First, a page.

A 529 plan is named after the Internal Revenue Code Section 529, and it is a savings plan created to allow individuals and families to set aside funds to be used for college expenses. The plan is operated by the State or an educational institution. The funds can be spent at any approved college regardless of where the fund was established. For example, a student living in State A with an established fund in that state or a state of one’s choosing, can attend college in State B and use the funds to cover the cost.
529 Plans and How They Work
Every state in the United States has a minimum of one 529 College Savings Plan available. It is up to each state to administer the fund and decide the rules and regulations of that fund. The rules and regulations governing the 529 Plan will differ from state to state. It is important to understand the benefits and features of each plan, and if two or more plans are available, to compare the plans to find the one that best fits the student’s and the plan owner’s needs.
The State financing authority has a program manager, usually an investment company or the State Treasurer’s office, to manage the funds. When a plan is opened by an individual, the funds paid in will be invested, much like a retirement account, usually in general obligation bonds, mutual funds and other investment options. The resulting funds are used to pay the specified percentage of tuition and mandatory fees at participating public and private colleges and universities.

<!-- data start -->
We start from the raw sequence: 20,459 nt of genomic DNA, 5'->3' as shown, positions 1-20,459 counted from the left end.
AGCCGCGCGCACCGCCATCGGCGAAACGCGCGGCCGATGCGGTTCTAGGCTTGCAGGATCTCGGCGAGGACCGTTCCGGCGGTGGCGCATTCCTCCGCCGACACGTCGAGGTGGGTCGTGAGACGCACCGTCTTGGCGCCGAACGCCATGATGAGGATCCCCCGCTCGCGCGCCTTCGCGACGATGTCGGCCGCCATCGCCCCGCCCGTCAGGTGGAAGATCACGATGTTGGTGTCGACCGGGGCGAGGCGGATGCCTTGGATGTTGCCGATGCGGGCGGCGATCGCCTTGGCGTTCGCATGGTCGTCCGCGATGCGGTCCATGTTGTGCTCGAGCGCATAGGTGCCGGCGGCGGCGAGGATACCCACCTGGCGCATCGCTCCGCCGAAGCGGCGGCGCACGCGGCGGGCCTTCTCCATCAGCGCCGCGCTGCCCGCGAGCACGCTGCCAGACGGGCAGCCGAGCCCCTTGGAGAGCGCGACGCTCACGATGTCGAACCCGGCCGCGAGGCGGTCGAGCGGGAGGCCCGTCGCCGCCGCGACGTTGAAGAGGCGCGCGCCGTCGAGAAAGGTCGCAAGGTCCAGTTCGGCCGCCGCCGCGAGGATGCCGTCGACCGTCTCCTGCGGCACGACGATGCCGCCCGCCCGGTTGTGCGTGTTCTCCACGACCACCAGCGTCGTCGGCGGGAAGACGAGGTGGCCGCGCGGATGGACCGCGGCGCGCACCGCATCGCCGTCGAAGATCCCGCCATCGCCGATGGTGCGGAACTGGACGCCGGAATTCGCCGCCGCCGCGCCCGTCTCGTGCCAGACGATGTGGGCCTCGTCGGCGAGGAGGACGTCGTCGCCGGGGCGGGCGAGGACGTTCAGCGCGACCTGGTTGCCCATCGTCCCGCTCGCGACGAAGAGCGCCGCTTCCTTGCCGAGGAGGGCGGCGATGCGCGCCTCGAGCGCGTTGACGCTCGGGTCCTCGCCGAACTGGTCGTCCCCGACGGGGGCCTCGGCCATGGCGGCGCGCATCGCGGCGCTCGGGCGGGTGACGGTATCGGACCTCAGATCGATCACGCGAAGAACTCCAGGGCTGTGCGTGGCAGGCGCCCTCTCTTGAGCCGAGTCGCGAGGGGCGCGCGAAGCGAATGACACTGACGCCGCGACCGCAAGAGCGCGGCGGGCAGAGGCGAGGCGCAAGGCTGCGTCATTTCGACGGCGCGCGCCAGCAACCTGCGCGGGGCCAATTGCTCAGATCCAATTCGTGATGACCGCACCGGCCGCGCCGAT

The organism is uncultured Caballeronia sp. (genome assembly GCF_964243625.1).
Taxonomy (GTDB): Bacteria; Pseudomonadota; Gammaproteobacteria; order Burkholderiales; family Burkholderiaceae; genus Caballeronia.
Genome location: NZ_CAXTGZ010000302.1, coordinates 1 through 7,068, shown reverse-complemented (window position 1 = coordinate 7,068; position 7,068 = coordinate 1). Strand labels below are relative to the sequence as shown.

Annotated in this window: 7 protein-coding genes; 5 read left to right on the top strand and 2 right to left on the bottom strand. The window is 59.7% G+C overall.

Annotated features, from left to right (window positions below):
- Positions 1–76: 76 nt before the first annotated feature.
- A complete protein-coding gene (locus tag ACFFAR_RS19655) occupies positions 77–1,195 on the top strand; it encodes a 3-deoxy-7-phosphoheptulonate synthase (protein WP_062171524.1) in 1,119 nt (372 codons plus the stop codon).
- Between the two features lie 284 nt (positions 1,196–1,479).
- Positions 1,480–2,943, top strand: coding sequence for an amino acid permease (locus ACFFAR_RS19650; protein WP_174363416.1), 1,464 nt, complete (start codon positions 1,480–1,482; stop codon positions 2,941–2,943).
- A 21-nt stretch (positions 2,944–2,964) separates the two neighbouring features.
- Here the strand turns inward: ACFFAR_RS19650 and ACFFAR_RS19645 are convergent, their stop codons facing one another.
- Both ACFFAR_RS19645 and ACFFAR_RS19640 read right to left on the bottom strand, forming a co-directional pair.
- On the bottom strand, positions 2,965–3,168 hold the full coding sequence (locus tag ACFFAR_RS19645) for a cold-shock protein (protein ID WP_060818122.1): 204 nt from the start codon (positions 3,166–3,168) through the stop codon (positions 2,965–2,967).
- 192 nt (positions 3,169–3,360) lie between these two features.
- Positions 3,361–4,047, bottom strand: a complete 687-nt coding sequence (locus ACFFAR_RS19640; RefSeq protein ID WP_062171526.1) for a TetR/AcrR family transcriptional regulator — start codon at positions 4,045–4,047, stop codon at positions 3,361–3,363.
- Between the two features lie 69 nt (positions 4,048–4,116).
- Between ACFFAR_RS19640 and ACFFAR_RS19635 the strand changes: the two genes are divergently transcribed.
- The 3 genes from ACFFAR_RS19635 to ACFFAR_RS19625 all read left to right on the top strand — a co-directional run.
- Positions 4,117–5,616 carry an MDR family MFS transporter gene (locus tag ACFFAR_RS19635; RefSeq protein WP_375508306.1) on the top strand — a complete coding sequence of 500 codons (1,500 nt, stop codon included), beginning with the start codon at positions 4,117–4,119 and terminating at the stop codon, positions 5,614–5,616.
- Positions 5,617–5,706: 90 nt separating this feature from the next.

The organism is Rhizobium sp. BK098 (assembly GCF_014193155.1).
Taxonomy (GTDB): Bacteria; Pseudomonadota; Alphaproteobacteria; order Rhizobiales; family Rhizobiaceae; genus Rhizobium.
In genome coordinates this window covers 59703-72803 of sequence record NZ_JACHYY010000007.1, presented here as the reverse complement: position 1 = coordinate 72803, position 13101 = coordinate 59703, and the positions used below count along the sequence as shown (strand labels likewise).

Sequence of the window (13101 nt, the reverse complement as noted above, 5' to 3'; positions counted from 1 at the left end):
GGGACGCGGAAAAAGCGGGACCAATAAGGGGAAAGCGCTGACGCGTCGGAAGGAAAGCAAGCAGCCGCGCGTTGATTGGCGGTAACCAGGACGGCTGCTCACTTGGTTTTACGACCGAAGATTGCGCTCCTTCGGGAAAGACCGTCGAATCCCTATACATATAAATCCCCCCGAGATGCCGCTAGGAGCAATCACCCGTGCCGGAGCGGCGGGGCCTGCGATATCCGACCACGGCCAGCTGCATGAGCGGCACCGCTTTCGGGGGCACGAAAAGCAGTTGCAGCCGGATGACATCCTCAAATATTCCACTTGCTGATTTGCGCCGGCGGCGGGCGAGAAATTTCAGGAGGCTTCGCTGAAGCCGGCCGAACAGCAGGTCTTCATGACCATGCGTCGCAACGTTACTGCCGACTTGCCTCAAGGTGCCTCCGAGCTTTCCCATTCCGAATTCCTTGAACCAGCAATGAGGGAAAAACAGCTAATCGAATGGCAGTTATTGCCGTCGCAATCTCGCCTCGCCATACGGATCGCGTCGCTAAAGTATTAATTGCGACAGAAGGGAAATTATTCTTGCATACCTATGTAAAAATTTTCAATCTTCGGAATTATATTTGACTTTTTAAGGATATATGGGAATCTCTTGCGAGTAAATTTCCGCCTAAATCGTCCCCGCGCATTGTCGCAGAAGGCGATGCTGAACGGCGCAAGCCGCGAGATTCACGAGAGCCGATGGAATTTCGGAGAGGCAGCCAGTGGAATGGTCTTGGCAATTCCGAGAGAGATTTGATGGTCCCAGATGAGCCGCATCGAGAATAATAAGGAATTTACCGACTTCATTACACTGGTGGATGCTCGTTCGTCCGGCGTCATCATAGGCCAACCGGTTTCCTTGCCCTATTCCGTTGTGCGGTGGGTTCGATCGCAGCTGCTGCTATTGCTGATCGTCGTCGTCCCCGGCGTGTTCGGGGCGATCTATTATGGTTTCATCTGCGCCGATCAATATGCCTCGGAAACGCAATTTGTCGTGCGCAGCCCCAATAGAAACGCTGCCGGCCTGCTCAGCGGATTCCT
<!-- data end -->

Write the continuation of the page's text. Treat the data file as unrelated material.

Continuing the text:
The plan owner names a beneficiary, usually a family member, to benefit from the funds in the form of payments to attend a participating college. It is possible for an individual to set up an account for themselves, if they anticipate returning to college for any reason.
What are the Tax Benefits?
Under Federal Law, tax benefits are provided to tax participants who satisfy the basic tax requirements. Contributions are not an allowed Federal tax deduction on the Federal tax return, but the investment result is a deferred tax and payments to the student’s college are federally tax free. The tax-free treatment was made part of the Pension Protection Act of 2006.
Each state may offer their own tax breaks. The fund owner should research the state tax benefits for the plan and if the benefits do not fit the investor needs, the investor can choose from any 529 being offered throughout the country, as long as the application requirements are met.
Who Controls the Funds?
The fund owner always has full command of the funds. The named beneficiary cannot manipulate the funds, except for a few exceptions. The fund owner decides when financial withdrawals are made and for whatever purpose. The majority of 529 plans allow the fund owner to withdraw the funds for any purpose and during any time frame, but unqualified withdrawals will be subject to income taxation and a 10% penalty.
Are the Funds Flexible?
The fund owner has the ability to switch to different 529 plan option every year, if the plan permits such action, or the 529 may be transferred in total to a different program if no other transfer has occurred within the prior twelve months. There is no federal limit to the number of times changes can be made to a 529 plan if the beneficiary is replaced with a different family member, who qualifies, at the same time.